Steamboat Springs Any visitors to the Astronomy Picture of the Day Web site (http://antwrp.gsfc.nasa.gov/apod/astropix.html) on Christmas Day saw a photo taken by Colorado Mountain College Astronomy Professor Jimmy Westlake.
He searched Colorado for the perfect spot to watch Orion rise.
"Watching Orion rise is one of my favorite wintertime activities," Westlake said.
As he took the picture, he said he thought of the Robert Frost poem "The Star Splitter" about Orion:
"You know Orion always comes up sideways,/ Throwing a leg up over our fence of mountains,/ And rising on his hands, he looks in on me," Frost wrote.
Westlake chose a cold, open valley north of Leadville at Camp Hale.
A frozen lake is in the foreground.
He left the shutter open for 18 minutes as Orion threw its leg over the mountains. In his photo, the mountains glow white and Saturn leaves a long orange streak to the left of Orion.
Through the photo, anyone can see Westlake's admiration for the sky and an interest in the everyday astronomical moment.
During 2003, the sky above Routt County will not explode in a shower of once-in-a-lifetime meteors. Mount Werner will not fall under the surreal stillness of a total solar eclipse.
There will be two total eclipses of the moon. The eclipse in May will be the first one in the area since January 2000.
Otherwise, to enjoy the sky this year, observers must notch their interest toward more subtle things like the movement of the planets.
Mars will be the closest to Earth in 100,000 years. It rises at sunset on the night of Aug. 27 and looms in the sky until sunrise only 34 million miles away.
For those who hope burns eternal, there may be a surprise in the sky toward the end of January. Astronomers recently discovered Comet Kudo-Fujikawa. As it hurdles toward the sun, no one knows how bright it will become.
"We are watching," Westlake said. "It could become a bright, naked-eye comet," he said.
For registered CMC students, Westlake hosts a group called the SKY Club to observe such astronomical activity in the local sky.
The club meets weekly. Though it is open only to students, Westlake hopes to have a few nights of unannounced, guerrilla sidewalk astronomy this year.
"On a clear night, I'm going to set up a telescope on the street and whoever walks by will get a chance to look," Westlake said.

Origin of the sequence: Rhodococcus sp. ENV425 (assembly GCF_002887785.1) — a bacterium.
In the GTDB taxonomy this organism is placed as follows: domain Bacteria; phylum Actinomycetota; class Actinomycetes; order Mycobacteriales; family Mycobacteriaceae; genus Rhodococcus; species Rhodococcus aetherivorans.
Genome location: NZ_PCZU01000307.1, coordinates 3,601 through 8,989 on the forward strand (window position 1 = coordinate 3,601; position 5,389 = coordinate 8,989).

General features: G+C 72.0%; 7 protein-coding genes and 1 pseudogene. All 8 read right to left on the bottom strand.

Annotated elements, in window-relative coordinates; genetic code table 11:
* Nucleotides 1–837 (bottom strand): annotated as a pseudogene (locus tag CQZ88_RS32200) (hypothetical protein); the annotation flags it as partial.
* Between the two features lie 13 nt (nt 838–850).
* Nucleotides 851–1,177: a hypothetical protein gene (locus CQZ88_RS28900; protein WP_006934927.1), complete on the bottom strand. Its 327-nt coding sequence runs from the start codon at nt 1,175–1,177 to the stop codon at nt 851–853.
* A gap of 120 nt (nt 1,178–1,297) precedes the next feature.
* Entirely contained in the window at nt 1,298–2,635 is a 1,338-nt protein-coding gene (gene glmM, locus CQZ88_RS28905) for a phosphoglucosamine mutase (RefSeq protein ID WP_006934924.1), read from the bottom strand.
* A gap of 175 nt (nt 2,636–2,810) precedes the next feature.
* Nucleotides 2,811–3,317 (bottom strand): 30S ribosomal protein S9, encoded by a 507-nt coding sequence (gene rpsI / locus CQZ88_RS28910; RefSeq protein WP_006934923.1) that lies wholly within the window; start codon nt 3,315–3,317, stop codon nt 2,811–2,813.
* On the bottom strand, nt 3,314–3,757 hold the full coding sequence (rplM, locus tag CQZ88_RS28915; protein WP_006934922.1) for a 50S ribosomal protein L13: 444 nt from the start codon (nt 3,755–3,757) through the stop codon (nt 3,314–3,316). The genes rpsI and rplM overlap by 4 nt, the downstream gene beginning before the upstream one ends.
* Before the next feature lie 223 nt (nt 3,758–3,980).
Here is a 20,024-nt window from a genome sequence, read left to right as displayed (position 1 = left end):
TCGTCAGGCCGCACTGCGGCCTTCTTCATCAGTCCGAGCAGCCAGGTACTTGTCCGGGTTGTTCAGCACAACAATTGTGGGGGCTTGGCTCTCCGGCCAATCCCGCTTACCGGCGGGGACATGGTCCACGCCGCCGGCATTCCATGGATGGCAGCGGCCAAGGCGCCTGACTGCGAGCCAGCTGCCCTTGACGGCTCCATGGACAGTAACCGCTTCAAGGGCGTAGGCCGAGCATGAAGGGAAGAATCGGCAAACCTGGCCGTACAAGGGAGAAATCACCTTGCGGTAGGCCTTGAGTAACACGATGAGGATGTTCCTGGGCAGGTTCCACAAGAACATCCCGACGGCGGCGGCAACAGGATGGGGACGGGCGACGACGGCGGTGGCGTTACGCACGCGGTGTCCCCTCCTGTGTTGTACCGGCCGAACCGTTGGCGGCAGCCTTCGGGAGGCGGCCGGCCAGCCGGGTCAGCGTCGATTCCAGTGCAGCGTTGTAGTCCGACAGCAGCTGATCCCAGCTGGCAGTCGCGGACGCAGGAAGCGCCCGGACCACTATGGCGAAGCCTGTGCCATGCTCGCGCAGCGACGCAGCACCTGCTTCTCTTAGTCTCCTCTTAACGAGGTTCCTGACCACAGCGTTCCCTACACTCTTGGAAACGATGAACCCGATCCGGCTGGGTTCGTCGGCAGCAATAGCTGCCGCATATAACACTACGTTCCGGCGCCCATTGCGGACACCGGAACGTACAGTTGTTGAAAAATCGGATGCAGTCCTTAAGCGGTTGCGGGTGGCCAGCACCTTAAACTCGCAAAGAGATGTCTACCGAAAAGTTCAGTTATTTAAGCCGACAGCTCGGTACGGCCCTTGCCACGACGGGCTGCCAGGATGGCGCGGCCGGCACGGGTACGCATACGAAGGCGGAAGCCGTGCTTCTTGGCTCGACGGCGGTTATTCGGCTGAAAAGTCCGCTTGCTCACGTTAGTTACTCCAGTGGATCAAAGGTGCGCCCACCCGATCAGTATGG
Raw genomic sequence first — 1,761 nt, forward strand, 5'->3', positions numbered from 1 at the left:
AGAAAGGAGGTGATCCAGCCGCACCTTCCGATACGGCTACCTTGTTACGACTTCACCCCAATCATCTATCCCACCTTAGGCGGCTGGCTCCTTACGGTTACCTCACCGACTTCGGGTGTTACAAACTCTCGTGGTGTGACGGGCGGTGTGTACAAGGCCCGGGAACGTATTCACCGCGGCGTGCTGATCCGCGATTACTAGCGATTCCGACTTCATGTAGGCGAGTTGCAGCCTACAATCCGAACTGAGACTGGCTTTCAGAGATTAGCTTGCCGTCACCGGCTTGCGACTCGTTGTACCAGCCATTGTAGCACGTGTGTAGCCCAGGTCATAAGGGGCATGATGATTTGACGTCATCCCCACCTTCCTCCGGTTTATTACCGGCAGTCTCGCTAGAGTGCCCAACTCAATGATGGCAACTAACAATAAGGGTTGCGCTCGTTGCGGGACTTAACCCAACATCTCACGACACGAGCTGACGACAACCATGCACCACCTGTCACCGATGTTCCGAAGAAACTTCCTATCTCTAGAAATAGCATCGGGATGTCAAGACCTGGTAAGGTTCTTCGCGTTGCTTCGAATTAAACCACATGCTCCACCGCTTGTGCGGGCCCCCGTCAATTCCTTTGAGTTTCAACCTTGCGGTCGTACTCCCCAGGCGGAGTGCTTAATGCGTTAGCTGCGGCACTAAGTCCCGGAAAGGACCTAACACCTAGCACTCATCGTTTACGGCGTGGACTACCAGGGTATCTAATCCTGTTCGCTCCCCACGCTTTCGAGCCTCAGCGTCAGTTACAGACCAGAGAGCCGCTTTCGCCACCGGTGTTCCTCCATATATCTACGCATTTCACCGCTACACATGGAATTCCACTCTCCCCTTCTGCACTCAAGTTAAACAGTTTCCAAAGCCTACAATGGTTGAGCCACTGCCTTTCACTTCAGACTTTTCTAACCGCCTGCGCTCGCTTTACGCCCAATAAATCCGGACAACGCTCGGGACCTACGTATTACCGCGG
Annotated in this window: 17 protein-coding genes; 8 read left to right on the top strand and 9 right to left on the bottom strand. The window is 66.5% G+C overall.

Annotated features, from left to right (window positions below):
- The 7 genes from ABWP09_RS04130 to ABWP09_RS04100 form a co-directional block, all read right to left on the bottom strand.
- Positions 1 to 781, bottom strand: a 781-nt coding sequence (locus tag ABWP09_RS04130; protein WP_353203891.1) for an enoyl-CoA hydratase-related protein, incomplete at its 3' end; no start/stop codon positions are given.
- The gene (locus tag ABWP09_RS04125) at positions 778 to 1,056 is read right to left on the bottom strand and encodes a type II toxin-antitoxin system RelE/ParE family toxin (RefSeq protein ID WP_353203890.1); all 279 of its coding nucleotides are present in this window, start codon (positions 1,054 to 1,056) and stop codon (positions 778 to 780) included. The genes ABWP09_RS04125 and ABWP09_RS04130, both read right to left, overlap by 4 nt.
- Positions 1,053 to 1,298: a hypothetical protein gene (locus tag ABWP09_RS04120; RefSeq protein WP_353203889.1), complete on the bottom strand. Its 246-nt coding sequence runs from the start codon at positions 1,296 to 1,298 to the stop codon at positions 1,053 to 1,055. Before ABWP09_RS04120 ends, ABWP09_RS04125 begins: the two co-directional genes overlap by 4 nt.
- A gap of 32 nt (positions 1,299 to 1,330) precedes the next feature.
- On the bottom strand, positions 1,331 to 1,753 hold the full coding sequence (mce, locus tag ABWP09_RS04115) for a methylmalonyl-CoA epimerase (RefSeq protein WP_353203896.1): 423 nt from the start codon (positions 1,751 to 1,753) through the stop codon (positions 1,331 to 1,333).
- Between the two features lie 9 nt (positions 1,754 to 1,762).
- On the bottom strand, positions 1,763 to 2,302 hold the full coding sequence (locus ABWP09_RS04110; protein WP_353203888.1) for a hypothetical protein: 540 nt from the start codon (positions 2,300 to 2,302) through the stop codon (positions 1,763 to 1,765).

He will also host one public night in March called "Poets and the Stars."
Otherwise, anyone with a few thousand dollars can leave the United States for a more exciting sky abroad.
A total eclipse of the sun will take place on Nov. 23, visible from Antarctica.
"Not many people have seen a total eclipse of the sun," Westlake said.
He has traveled to Mauritania in Africa, to Columbia, Canada and Mexico to witness eclipses. The next time homebodies can see one will be in 2017. The best visibility will be from Wyoming, he said.
In 2003, there will also be an annular eclipse of the sun, which means that a ring of light shines from behind the moon as it eclipses the sun. It will occur on May 31, best visible from Greenland.
Last but not least, for those with ability to travel to Africa or Asia on May 7, Mercury will pass in front of the sun and can be observed with a telescope in those places. Unfortunately, it will be nighttime in Colorado.
Backyard astronomers can turn to the "Observers Handbook: 2003" published by the Royal Astronomical Society of Canada or watch the Web site www.spaceweather.com for coverage of celestial events worldwide, including Aurora alerts. For dates and times to watch the International Space Station, space shuttle and other satellites pass overhead, visit www.heavens-above.com.
The best place to view the open sky in Routt County is from Rabbit Ears Pass. The best place for observing the Auroras, Westlake said, is toward the north in Clark or Hahn's Peak.